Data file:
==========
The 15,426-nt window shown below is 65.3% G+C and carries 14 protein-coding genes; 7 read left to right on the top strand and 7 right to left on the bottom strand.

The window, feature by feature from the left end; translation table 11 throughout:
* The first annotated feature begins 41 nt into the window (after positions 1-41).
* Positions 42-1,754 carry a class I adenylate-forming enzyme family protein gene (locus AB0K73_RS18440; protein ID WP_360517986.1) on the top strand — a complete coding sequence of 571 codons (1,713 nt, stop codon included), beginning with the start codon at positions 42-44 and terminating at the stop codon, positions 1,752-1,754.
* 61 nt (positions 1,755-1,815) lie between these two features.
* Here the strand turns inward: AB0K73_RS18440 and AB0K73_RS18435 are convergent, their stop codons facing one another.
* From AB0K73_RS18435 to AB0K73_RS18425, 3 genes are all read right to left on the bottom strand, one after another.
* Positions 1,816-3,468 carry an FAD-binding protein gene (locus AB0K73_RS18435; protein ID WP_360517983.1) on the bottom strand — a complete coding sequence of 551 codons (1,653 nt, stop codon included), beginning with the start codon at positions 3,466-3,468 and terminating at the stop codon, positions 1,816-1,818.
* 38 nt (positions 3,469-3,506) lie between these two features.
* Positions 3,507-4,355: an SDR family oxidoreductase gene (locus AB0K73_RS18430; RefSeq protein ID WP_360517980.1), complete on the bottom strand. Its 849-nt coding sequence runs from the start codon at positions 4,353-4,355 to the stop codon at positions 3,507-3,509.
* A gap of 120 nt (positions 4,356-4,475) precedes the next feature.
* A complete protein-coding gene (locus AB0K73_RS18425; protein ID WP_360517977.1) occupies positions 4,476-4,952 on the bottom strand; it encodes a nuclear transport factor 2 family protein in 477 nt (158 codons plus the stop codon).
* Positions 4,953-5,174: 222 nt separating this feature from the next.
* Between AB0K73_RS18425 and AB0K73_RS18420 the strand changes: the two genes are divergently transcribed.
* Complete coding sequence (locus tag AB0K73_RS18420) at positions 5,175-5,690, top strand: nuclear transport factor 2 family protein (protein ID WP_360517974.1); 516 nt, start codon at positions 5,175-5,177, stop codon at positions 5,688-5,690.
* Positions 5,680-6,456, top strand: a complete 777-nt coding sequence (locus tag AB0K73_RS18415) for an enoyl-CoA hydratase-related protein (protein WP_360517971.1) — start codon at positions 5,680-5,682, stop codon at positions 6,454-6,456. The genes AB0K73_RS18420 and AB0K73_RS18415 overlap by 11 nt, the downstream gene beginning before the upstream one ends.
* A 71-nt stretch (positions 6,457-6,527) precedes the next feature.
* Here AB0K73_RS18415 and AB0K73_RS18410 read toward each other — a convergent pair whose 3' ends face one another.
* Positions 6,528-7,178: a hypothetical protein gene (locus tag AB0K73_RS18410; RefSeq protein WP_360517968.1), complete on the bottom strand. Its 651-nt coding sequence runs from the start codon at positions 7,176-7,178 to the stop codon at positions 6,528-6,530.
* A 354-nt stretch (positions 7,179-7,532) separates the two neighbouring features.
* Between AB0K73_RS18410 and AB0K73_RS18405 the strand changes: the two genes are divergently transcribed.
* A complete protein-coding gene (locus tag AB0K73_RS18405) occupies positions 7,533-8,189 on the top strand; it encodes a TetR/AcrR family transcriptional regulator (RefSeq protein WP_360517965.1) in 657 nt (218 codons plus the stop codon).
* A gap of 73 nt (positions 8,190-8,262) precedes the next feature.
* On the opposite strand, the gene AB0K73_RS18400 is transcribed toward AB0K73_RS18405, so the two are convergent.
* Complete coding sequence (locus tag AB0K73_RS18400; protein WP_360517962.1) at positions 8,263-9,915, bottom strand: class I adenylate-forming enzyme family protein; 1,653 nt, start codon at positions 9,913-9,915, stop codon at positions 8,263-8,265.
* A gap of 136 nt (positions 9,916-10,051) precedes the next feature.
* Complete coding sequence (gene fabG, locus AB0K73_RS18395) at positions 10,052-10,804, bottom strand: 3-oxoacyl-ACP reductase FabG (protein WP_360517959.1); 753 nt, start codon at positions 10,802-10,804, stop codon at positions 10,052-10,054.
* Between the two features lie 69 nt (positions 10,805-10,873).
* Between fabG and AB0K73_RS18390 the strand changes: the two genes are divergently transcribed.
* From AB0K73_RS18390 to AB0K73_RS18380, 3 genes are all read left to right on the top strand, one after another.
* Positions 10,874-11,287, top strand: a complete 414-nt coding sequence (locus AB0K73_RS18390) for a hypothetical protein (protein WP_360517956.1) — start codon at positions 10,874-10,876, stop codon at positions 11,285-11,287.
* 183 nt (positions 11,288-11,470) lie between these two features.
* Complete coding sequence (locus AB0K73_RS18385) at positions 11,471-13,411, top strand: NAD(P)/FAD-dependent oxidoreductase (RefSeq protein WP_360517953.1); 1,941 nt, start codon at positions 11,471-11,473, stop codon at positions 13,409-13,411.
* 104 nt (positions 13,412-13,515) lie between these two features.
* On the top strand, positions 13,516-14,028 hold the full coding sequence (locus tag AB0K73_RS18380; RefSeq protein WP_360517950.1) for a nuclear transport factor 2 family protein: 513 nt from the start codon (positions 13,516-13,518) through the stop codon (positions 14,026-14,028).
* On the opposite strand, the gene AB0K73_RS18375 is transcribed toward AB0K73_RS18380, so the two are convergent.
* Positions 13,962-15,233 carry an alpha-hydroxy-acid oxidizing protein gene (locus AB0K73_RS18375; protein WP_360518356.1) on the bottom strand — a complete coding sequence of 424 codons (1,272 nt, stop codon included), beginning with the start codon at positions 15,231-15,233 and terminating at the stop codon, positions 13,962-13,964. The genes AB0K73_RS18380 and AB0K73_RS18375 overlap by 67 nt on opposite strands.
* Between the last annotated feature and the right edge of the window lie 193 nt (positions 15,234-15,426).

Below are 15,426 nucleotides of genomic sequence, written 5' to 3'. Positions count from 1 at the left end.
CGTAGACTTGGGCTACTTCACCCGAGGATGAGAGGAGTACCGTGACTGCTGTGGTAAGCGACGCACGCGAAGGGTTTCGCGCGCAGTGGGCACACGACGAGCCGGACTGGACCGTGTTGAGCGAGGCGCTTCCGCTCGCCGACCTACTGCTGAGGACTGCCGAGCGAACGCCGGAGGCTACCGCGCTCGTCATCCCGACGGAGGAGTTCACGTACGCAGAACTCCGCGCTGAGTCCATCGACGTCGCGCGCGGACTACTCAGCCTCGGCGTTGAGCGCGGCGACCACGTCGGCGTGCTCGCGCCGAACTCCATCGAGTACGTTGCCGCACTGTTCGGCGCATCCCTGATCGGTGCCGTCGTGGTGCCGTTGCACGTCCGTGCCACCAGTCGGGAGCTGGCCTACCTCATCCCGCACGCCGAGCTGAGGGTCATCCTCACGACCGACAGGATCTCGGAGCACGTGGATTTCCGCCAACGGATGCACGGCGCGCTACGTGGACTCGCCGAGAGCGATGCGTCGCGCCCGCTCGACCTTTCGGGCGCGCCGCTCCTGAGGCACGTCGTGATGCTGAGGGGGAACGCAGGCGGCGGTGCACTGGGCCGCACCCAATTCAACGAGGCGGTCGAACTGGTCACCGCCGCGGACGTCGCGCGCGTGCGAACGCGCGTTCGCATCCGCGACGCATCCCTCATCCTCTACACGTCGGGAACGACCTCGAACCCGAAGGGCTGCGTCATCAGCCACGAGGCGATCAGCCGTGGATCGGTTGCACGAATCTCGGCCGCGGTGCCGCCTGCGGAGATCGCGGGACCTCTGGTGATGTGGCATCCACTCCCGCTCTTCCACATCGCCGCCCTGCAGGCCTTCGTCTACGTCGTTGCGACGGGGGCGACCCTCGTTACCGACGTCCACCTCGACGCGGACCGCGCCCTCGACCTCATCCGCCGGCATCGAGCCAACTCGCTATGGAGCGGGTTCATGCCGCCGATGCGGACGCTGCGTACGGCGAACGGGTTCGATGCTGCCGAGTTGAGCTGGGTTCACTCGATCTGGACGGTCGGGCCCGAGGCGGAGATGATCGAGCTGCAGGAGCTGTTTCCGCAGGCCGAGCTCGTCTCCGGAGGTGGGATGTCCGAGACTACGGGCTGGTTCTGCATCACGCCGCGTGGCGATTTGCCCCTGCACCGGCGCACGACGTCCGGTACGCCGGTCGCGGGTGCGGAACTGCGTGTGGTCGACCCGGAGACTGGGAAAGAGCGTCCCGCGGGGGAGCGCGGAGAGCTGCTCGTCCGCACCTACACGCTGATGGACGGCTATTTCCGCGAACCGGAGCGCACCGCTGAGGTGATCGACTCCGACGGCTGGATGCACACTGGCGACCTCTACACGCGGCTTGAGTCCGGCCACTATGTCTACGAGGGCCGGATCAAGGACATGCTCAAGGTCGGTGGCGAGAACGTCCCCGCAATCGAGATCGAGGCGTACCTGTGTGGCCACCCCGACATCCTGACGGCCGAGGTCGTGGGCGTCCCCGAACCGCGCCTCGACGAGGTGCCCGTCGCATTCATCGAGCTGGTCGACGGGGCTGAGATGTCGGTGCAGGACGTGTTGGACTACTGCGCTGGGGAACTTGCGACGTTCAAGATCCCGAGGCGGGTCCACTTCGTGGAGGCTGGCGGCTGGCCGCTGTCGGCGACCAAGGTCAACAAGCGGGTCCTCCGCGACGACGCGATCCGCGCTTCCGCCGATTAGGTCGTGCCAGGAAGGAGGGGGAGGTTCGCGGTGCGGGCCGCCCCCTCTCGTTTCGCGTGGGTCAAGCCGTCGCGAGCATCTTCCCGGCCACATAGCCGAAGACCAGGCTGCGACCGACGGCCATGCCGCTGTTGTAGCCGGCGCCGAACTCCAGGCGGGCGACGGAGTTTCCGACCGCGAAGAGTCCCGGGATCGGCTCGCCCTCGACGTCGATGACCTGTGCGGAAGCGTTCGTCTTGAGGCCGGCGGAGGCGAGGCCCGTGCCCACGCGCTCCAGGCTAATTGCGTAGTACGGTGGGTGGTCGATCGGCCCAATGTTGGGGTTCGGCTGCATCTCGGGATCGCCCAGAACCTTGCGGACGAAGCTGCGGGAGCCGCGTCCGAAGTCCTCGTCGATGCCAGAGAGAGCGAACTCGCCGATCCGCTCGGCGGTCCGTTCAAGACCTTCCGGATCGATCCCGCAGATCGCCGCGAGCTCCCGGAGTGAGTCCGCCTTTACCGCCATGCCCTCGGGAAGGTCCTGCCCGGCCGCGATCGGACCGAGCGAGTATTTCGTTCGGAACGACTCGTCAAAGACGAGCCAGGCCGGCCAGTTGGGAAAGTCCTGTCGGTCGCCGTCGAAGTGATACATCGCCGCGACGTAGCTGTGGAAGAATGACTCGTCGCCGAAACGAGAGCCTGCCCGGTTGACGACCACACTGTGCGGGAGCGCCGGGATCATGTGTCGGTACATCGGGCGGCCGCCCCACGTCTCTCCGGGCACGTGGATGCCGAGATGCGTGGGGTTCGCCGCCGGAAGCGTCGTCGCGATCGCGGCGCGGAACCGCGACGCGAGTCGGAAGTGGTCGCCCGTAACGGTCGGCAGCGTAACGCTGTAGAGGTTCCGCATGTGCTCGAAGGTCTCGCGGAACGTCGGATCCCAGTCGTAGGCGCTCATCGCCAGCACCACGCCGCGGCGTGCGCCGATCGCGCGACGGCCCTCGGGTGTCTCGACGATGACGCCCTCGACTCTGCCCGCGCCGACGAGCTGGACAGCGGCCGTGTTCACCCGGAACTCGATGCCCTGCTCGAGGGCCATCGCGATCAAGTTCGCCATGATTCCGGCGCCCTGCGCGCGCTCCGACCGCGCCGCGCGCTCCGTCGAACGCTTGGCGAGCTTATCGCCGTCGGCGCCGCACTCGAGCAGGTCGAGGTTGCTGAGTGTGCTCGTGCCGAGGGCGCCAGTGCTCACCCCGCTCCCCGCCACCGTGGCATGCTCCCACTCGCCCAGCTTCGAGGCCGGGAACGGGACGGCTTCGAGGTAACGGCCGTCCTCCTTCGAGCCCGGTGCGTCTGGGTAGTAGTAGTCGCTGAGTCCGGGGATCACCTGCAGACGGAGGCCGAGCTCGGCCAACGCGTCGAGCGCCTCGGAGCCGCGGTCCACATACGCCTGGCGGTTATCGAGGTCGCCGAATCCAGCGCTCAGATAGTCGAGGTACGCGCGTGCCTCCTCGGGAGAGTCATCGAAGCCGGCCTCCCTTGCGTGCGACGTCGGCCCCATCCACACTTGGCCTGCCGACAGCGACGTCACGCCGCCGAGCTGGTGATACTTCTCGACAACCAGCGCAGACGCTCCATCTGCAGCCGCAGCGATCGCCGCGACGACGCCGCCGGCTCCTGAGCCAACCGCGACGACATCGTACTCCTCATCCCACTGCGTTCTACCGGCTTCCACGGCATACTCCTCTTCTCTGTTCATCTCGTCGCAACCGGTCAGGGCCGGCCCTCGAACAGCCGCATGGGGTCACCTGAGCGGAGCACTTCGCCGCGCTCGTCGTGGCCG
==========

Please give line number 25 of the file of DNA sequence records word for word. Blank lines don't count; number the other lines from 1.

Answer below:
* Complete coding sequence (locus tag AB0K73_RS18400; protein WP_360517962.1) at positions 8,263-9,915, bottom strand: class I adenylate-forming enzyme family protein; 1,653 nt, start codon at positions 9,913-9,915, stop codon at positions 8,263-8,265.